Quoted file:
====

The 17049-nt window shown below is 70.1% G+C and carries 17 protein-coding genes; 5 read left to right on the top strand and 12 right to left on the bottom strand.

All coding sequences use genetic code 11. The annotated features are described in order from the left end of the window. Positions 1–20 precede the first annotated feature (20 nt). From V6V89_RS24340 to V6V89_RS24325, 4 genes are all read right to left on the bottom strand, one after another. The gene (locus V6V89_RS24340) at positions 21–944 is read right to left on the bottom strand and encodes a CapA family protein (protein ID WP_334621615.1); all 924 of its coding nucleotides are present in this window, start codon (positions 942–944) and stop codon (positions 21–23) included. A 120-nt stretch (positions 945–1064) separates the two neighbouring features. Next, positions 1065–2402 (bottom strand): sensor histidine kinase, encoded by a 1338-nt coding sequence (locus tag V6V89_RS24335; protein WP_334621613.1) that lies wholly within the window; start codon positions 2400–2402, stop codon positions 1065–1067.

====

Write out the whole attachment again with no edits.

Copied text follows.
The 17049-nt window shown below is 70.1% G+C and carries 17 protein-coding genes; 5 read left to right on the top strand and 12 right to left on the bottom strand.

All coding sequences use genetic code 11. The annotated features are described in order from the left end of the window. Positions 1–20 precede the first annotated feature (20 nt). From V6V89_RS24340 to V6V89_RS24325, 4 genes are all read right to left on the bottom strand, one after another. The gene (locus V6V89_RS24340) at positions 21–944 is read right to left on the bottom strand and encodes a CapA family protein (protein ID WP_334621615.1); all 924 of its coding nucleotides are present in this window, start codon (positions 942–944) and stop codon (positions 21–23) included. A 120-nt stretch (positions 945–1064) separates the two neighbouring features. Next, positions 1065–2402 (bottom strand): sensor histidine kinase, encoded by a 1338-nt coding sequence (locus tag V6V89_RS24335; protein WP_334621613.1) that lies wholly within the window; start codon positions 2400–2402, stop codon positions 1065–1067.